the freak-out day
We stain and seal dozens of outdoor floors every month. After 13 years we have stained several thousands. So, we don’t freak out when concrete looks bad in process. You however, probably will freak out unless you know what’s up. After reading this, you will enjoy that ride, and enjoy your finished floor even more.
Chemically staining takes the uninformed on an emotional roller coaster. You however, will now know that the green liquid labeled “Vintage Umber” will react with the concrete to create a rich reddish brown. There will be 4 more things to learn about this road to pretty concrete though:
It’s not just Vintage Umber: all acid stains react with concrete to create colors unlike what they look like in the bottle.
As the chemicals create the color, an ugly salt forms on the surface.
As we rinse that off, it will look pretty. Though as it dries it will get ugly again, and it will need to dry out for several hours (maybe overnight) before sealing.
Once fully dry, the sealer will pop the color, and it will look prettier than ever.
If knowing all this, you still freak out a little that day before we plan to seal your floor do this: Wet the floor with a solvent (acetone, xylene, etc) and see what you think of the color when damp. That will even it out much like the sealer will (and like the water did when we rinsed residue) while still letting it dry. The look when damp (not fully wet, but not dry) is closer to the finished color than anything else.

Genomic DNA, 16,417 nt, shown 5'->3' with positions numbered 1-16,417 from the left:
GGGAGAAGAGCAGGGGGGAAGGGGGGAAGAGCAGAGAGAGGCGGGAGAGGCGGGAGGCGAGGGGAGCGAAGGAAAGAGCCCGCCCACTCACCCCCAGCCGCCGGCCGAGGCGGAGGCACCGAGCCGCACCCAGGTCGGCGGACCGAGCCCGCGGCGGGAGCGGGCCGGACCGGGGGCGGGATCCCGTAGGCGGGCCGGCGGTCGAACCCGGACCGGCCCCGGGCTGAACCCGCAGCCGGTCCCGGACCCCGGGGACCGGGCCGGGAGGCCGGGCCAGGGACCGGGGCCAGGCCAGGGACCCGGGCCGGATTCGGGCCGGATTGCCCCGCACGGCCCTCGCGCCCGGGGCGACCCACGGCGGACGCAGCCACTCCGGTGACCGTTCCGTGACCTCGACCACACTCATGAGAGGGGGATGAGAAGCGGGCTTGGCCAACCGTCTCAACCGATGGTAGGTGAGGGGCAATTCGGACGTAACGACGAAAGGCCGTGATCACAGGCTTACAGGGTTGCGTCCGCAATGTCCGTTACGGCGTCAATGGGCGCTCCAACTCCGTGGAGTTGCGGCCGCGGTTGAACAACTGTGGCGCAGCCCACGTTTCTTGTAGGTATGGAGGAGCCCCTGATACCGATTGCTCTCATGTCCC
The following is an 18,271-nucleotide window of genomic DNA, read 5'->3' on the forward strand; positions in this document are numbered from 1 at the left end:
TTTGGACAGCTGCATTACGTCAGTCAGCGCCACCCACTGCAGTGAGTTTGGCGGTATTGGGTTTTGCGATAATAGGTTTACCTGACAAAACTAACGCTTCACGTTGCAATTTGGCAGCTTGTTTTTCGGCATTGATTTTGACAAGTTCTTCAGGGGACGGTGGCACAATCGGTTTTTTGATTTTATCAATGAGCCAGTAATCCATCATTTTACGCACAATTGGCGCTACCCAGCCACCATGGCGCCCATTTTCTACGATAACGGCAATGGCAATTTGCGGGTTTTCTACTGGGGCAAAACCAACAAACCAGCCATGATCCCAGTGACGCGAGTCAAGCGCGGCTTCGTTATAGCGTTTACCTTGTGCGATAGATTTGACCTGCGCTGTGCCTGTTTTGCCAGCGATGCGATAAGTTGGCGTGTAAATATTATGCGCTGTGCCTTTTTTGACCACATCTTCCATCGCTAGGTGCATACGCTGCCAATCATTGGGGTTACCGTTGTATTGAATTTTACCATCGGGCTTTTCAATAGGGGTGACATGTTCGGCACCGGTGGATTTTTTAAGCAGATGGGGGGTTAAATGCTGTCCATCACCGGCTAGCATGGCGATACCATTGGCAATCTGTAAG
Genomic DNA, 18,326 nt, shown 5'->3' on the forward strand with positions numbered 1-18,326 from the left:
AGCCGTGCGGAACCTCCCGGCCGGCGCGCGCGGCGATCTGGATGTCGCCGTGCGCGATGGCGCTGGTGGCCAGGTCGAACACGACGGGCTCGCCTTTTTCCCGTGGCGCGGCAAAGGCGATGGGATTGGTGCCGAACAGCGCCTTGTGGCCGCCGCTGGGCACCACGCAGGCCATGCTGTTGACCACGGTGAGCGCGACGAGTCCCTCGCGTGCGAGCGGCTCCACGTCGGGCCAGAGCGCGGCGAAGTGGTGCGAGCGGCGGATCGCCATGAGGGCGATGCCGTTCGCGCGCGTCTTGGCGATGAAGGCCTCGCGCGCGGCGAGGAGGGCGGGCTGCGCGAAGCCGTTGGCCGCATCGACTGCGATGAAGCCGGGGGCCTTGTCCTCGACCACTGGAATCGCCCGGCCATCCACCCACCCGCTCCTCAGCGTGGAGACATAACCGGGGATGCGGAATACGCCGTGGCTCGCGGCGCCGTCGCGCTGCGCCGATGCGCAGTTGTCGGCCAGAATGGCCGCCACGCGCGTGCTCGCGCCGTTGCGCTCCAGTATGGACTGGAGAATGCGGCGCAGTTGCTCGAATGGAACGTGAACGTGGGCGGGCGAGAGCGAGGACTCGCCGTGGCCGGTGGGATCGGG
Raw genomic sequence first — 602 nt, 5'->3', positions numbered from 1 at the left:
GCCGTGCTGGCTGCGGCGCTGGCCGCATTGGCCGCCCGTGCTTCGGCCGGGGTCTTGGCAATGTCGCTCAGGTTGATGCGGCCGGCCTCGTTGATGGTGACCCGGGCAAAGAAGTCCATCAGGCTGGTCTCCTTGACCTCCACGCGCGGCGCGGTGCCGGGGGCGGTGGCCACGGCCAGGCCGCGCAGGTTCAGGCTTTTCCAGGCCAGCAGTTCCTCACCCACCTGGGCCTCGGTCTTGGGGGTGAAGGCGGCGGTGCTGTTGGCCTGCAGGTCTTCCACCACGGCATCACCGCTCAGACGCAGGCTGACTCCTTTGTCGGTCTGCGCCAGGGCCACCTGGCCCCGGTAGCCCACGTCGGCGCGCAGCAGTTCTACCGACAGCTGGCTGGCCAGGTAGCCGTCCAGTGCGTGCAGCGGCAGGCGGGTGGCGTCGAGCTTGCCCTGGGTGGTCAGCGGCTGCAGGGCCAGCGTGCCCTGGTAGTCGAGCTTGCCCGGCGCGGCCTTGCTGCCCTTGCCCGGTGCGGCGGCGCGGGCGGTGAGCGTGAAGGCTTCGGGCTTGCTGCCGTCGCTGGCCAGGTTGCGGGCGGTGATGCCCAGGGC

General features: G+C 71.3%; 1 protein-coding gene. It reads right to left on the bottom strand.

If you are interested in what is actually happening, this is the best way I can describe it. Acid stain is great in that it permanently colors concrete in deep, variegated way. In the process, it etches the concrete. This allows siloxanes (penetrating stain blocking materials) and paste waxes to penetrate and work better.
When topical sealers or coatings are used, it's even better as the sealer can penetrate and bond to the microscopically roughened surface. As the sealer or wax fills in the etched concrete, it "pops" the color. That is, the color of the concrete in the troughs of the little cuts becomes easy to see as the finish fills them in. This is why epoxies and poly-aspartic finishes have more vivid (arguably garish) colors than water based acrylics or penetrating sealers.